Murphy finally cleared to play for Alabama
TUSCALOOSA — Nick Saban’s first Alabama commitment has finally been cleared to play.
Lineman Kerry Murphy, a highly regarded 2007 signee, received word Monday that the NCAA Clearinghouse had declared him academically eligible to play for the Crimson Tide.
Murphy quickly headed to campus to enroll.
“I almost hung up the phone, I was so happy,” Murphy told The Birmingham News in a story Tuesday. “It’s been such a long road, I didn’t even know what to say. I’ve been working so hard, and it finally paid off.”
Murphy didn’t qualify after becoming the first commitment Saban received after his hiring in January 2007. He missed qualifying again after spending a year at Hargrave Military Academy and re-signing with Alabama.
He stayed another semester at Hargrave and then boosted his grade point average to meet NCAA eligibility standards by taking classes at Cahaba School in Hoover.
Murphy’s mother, Rosetta, held down two jobs to afford it, giving Murphy the incentive he needed.
“Just seeing my mom working two jobs just to pay for these courses, I just knew I couldn’t fail, man,” Murphy said.
Rosetta Murphy gave credit to her son’s work ethic and the family’s faith.
“I feel just wonderful,” she said. “When the Lord is with you, the devil can’t do you no harm. We’ve been through so much to get Kerry to this point. He deserves it.”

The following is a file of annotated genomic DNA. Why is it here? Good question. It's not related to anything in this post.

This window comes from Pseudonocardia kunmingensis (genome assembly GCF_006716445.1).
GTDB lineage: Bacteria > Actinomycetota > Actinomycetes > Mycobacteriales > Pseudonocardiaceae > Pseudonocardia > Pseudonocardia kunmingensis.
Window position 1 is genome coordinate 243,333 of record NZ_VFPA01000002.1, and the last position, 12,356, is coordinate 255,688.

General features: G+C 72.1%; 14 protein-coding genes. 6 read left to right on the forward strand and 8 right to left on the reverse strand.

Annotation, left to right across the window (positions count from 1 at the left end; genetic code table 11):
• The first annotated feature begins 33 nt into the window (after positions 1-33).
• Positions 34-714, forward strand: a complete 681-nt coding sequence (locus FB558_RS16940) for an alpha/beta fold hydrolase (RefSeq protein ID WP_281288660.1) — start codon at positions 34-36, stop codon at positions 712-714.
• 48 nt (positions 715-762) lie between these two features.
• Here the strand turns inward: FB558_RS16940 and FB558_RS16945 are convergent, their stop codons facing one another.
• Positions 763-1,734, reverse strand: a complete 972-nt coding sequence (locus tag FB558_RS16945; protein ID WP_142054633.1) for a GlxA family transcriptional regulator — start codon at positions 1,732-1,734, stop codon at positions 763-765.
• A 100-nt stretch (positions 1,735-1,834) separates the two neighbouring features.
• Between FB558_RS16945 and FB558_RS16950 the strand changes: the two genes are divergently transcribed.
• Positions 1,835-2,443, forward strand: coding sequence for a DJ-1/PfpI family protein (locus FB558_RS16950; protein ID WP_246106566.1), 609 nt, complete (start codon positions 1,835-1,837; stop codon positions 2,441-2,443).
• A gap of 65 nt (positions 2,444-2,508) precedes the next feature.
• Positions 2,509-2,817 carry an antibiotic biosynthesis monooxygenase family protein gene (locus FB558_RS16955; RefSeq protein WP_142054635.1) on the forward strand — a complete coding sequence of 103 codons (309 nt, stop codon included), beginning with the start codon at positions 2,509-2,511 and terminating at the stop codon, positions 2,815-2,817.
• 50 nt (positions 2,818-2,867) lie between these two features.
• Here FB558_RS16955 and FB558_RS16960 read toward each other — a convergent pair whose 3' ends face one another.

Murphy played offensive tackle at Hargrave but defense is his preference.
“As long as I’m in there,” Murphy said, “I’ll just do whatever they tell me to do.”
Murphy’s work in the classroom at Hoover High School had drawn scrutiny. He was one of the students at the school who allegedly received preferential treatment, resulting in grade changes.
He was allowed to take one test three times until he passed. A teacher also raised a grade from a 79 to a 94 because the teacher realized he had not been following the education plan designed for Murphy because of sleep apnea.
Murphy said at the time he didn’t know anything about the situation going on around him. He said all that gave him more motivation to succeed after returning home from Hargrave.
“I grew up,” he said. “All the things I was going through, my family trying to help me, I knew I had to get my grades and make something out of myself. To heck with football, I needed to get a degree.”